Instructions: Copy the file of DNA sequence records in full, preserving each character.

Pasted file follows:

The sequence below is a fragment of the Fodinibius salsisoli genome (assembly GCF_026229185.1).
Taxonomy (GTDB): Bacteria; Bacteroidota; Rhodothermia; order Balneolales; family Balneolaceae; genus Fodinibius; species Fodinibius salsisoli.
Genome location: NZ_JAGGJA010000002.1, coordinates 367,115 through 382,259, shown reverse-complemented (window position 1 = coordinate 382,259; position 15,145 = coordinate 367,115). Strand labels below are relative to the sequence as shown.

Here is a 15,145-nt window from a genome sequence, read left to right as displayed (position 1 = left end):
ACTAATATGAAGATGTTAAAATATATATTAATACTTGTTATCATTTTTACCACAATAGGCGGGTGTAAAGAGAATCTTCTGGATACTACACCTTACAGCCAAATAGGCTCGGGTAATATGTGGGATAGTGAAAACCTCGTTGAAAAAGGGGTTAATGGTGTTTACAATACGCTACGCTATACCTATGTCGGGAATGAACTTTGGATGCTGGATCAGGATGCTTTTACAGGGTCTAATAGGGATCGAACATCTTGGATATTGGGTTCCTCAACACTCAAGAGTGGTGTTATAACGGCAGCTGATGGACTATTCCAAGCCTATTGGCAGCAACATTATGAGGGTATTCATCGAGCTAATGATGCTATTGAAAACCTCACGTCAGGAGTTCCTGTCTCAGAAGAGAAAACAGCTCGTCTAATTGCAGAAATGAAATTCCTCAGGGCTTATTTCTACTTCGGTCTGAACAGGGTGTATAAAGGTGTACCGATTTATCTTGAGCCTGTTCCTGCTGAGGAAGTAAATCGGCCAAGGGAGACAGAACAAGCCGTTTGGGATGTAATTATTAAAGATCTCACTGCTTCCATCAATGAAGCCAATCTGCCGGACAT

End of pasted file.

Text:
The sequence below is a fragment of the Fodinibius salsisoli genome (assembly GCF_026229185.1).
Taxonomy (GTDB): Bacteria; Bacteroidota; Rhodothermia; order Balneolales; family Balneolaceae; genus Fodinibius; species Fodinibius salsisoli.
Genome location: NZ_JAGGJA010000002.1, coordinates 367,115 through 382,259, shown reverse-complemented (window position 1 = coordinate 382,259; position 15,145 = coordinate 367,115). Strand labels below are relative to the sequence as shown.

Here is a 15,145-nt window from a genome sequence, read left to right as displayed (position 1 = left end):
ACTAATATGAAGATGTTAAAATATATATTAATACTTGTTATCATTTTTACCACAATAGGCGGGTGTAAAGAGAATCTTCTGGATACTACACCTTACAGCCAAATAGGCTCGGGTAATATGTGGGATAGTGAAAACCTCGTTGAAAAAGGGGTTAATGGTGTTTACAATACGCTACGCTATACCTATGTCGGGAATGAACTTTGGATGCTGGATCAGGATGCTTTTACAGGGTCTAATAGGGATCGAACATCTTGGATATTGGGTTCCTCAACACTCAAGAGTGGTGTTATAACGGCAGCTGATGGACTATTCCAAGCCTATTGGCAGCAACATTATGAGGGTATTCATCGAGCTAATGATGCTATTGAAAACCTCACGTCAGGAGTTCCTGTCTCAGAAGAGAAAACAGCTCGTCTAATTGCAGAAATGAAATTCCTCAGGGCTTATTTCTACTTCGGTCTGAACAGGGTGTATAAAGGTGTACCGATTTATCTTGAGCCTGTTCCTGCTGAGGAAGTAAATCGGCCAAGGGAGACAGAACAAGCCGTTTGGGATGTAATTATTAAAGATCTCACTGCTTCCATCAATGAAGCCAATCTGCCGGACAT